When your company is in a position whereby Liquidation is imminent, it’s important that you are aware of the time frames so that you can take necessary steps when needed to help both you and the business. The faster you can get all the paperwork in order, the easier it will be for the Liquidation process to be completed.
Below, we’ve outlined how long it takes to liquidate a company, as well as summarising the procedures involved.
What is Liquidation?
Liquidation is the official insolvency process of bringing a company to an end. The company is required to stop trading and any business assets will be sold to pay creditors what they are owed.
The two main types of liquidation are voluntary and compulsory. Depending on your business’s individual situation, you may choose to liquidate a business yourself, or be forced into it by your creditors.
What happens when a company goes into liquidation?
Depending what type of liquidation your company goes through, the process can differ slightly.
Voluntary liquidation is typically less stressful as the procedure can be planned in advance to minimise disruption. Insolvency Practitioners (IPs) will be able to guide Directors through the entire process, meaning that there is not actually too much for the Director to do once liquidation has started.
IPs will take the role of Liquidator and will use the plan in place to sell off any company assets and repay both the secured and unsecured creditors in hierarchical order.
You will be offered the opportunity to buy any of the assets you want to keep, should you have intentions of starting a new company.
However, a compulsory liquidation is triggered by an individual, usually a creditor, lodging a winding up petition with the court. Creditors will typically do this to recover any outstanding debt that is owed to them as the liquidation process involves the selling of assets.
If your creditors believe your company has valuable assets, petitioning liquidation may seem like the best chance of receiving their money.
Once the liquidation process is wrapped up and all the assets have been sold, the company is removed from the register at Companies House and will be closed down completely.
How long does it take to liquidate a company?
There are several steps which must be taken during company liquidation, and the process may take longer than you initially think.
- The appointment of a liquidator can take around 3-4 weeks. However, liquidation can happen within seven days if more than 90% of shareholders agree to short notice.
- Liquidators have to sell assets, conduct investigations and file all paperwork, which can take up to two years, if not longer. The larger the liquidation, the longer the process lasts.
- During compulsory liquidation, the time between the initial threat and end-of-court procedures can take around three months.
Liquidation procedures can take anywhere from three months to a year, due to a number of factors including approving liquidation, appointing a liquidator, the sale of company assets and agreeing on creditors claims.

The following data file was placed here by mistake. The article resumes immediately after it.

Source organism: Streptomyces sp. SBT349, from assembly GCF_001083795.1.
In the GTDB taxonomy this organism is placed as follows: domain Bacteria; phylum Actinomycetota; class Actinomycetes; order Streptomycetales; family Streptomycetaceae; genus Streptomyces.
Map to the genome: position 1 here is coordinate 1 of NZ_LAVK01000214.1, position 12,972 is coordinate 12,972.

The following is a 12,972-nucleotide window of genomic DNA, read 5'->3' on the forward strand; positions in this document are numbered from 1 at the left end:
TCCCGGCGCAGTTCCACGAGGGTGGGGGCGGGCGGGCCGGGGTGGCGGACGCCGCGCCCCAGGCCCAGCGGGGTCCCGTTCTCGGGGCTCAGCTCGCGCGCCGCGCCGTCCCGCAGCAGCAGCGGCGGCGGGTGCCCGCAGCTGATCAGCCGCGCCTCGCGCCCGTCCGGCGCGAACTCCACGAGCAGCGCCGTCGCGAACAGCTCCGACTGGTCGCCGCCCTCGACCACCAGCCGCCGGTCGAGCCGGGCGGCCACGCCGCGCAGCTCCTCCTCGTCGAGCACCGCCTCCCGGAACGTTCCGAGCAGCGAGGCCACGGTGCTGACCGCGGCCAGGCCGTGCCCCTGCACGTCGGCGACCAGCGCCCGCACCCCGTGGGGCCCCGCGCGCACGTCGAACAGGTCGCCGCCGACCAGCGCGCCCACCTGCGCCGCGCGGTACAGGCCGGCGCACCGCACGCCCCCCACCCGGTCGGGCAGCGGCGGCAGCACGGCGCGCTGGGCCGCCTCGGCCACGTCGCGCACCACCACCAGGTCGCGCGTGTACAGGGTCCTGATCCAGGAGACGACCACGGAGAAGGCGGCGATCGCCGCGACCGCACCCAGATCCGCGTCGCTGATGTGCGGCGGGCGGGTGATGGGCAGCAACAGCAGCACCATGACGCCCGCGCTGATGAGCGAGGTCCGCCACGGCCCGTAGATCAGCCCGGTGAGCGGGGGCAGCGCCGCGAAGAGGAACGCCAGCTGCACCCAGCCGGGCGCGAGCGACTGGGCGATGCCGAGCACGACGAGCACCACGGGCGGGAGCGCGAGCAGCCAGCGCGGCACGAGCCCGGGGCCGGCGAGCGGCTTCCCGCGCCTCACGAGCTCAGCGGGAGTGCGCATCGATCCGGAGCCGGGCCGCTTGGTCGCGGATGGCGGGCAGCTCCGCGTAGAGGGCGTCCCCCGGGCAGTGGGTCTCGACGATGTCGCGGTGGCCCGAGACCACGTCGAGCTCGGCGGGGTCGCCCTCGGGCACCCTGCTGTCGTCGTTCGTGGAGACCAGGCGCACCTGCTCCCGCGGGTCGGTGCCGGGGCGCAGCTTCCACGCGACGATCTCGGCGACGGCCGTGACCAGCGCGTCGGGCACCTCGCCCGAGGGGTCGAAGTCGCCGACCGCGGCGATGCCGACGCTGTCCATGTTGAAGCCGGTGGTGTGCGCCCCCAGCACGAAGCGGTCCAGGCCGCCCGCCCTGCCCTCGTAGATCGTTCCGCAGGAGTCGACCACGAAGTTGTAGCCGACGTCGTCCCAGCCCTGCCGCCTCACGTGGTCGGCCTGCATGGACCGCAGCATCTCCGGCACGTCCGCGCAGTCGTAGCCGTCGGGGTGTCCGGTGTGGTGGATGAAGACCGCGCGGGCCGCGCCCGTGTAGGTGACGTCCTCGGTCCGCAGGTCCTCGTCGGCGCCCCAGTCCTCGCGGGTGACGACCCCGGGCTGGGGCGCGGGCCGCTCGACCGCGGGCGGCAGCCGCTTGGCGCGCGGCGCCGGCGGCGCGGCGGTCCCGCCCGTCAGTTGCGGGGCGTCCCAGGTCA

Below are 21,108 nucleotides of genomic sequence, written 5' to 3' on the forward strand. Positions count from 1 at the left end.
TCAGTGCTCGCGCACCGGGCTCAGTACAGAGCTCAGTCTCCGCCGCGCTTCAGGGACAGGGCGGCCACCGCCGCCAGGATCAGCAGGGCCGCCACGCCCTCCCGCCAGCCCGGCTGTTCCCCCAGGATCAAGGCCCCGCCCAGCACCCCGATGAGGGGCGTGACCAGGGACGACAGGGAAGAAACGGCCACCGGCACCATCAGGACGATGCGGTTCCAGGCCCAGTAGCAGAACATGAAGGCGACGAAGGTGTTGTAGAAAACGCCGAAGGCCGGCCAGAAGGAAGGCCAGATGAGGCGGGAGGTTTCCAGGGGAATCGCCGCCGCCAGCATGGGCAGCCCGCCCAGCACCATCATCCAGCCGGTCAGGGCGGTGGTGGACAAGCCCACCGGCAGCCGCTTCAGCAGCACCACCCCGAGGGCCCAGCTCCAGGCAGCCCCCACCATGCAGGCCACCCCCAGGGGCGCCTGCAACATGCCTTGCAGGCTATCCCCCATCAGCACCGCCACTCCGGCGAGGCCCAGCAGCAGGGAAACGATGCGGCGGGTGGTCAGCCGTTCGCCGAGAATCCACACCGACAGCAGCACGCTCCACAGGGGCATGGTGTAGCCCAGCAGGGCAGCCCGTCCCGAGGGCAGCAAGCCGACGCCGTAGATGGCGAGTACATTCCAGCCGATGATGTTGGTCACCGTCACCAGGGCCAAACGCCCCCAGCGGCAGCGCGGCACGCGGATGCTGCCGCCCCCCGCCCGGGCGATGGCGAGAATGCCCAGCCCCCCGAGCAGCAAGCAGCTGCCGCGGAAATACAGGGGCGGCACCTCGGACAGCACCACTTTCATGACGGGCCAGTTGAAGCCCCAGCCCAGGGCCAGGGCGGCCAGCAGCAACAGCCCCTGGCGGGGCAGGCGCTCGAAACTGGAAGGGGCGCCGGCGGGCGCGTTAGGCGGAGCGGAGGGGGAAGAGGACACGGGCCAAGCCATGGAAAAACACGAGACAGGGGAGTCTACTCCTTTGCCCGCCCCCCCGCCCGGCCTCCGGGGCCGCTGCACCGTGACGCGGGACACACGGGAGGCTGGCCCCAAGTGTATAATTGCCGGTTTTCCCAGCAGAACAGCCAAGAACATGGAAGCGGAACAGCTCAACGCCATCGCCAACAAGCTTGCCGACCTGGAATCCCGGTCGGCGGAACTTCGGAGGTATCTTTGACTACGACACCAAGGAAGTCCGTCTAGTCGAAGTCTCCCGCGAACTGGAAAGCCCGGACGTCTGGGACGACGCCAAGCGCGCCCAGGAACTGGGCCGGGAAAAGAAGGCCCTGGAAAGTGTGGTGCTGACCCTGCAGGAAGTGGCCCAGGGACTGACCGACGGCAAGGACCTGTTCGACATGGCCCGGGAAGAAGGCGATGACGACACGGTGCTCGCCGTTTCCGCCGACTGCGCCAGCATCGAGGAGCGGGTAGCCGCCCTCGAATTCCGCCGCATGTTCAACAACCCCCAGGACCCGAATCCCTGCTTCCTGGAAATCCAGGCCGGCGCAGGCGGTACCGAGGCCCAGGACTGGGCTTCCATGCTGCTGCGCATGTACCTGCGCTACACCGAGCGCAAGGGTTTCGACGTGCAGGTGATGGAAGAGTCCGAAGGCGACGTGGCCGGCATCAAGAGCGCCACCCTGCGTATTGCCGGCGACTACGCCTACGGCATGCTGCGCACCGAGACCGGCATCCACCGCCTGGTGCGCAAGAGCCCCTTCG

Unfortunately, there is no legal time limit on business liquidation. The time scale can depend on your company’s position and the type of liquidation you’re undertaking.
How long does it take to close a limited company?
If a limited company is simply being struck off the register at Companies House, it can be closed in an expected time frame of around three months.
This is a procedure which cannot be rushed as it requires careful planning and precise execution.
It can then take a minimum of three months from application to dissolution, but this depends on the complexity of your business.
However, it is likely the actual liquidation process will take much longer than three months, especially if there are assets to dispose of.
How long does a Member’s Voluntary Liquidation (MVL) take?
The full timeline of a Member’s Voluntary Liquidation (MVL) takes around six months to a year to complete, but this depends on the complexity of the business.
The process involves several steps which can be time consuming:
- Appointment of an Insolvency Practitioner
- Declaration of solvency sent to Companies House
- Winding-Up Resolutions are made
- Informing Creditors
- Advertisement in The Gazette
- Sale of assets and distribution of funds
- Company removed from the register at Companies House
Whilst the procedures can take time, an MVL can be extremely beneficial to shareholders and directors.
How long does a Creditors Voluntary Liquidation (CVL) take?
Placing a company into a Creditors Voluntary Liquidation (CVL) is relatively quick, only taking around 2-4 weeks.
Although, just like any other liquidation case, the actual liquidation process can take much longer. Time frames will depend on the complexity of the case and the size of the company.
A general estimate of the timeframe of CVL cases is around 6 to 24 months.
For more information about timescales involved with the different Liquidation processes and for expert support, feel free to contact our team today for professional advice. Get in touch online or call us on 01204 208 158.